Introducing Biochar and Humates

Updated: May 8, 2019

First, this is going to be a three part series (might have to give Soils their own page - they deserve it); starting with biochar as an exploratory landscape tool. Biochar has a rich research literature but a lot of confusing outcomes because 1. soils are complex communities like oceans, 2. biochar is complex in terms of what material(s) were used to make it, 3. how it was made (pyrolysis parameters), 4. what is the soil type that was studied, 5. what plants were studied, and 6. how long was the research study (6 months or two years)? I'm doing a tiny research project in my yard with alkaline soils (>7.5ph and toxic levels of potassium). Hopefully that will shed some more light.

Our local Tree Guru - Jim Cortese has invited me to partner with him on a biochar project at the Old Gray Cemetery so check it out next time you want to visit some old-growth trees! He uses biochar enriched with humates (these will get their own lengthy post because super complicated chemistry involved). What we should expect from biochar amendments are some changes in C:N ratios in the soil, increased microbial activity due to the carbon pulse (at least initially), possibly physical/density changes in the native soil. It's too early to hypothesize what other changes we will see. If as most of the research is showing, plants respond favorably to biochar amendments then this will hopefully become our new 'black mulch'. That might stop the pyramidal mulching crisis in town.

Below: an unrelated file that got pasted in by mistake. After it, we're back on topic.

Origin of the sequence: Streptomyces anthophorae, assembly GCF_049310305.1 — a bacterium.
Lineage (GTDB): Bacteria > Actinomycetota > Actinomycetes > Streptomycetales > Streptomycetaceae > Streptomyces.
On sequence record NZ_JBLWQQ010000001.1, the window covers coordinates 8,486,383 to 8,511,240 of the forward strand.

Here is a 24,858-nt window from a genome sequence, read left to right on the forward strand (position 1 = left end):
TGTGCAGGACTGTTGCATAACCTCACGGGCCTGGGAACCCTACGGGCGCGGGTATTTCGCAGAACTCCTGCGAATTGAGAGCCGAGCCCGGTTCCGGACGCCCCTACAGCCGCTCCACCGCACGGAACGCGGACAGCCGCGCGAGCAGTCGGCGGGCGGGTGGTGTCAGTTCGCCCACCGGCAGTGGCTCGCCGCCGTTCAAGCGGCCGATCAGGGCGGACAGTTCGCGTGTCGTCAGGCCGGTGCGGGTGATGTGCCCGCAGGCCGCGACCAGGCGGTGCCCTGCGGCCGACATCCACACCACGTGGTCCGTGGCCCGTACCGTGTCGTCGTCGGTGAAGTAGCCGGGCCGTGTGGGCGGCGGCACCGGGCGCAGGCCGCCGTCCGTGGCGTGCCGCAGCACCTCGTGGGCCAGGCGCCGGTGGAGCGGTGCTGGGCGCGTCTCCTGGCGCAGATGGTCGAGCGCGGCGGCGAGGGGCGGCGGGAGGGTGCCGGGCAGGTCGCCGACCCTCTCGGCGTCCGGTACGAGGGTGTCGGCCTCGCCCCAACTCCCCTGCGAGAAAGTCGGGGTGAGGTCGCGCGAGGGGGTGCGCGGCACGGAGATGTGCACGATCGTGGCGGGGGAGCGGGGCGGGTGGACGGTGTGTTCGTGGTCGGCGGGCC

BTW, these pictures show day of application, low left is a week after application, and lower right is three weeks after application. There was one rainy day and our week of snow during the three-week period.

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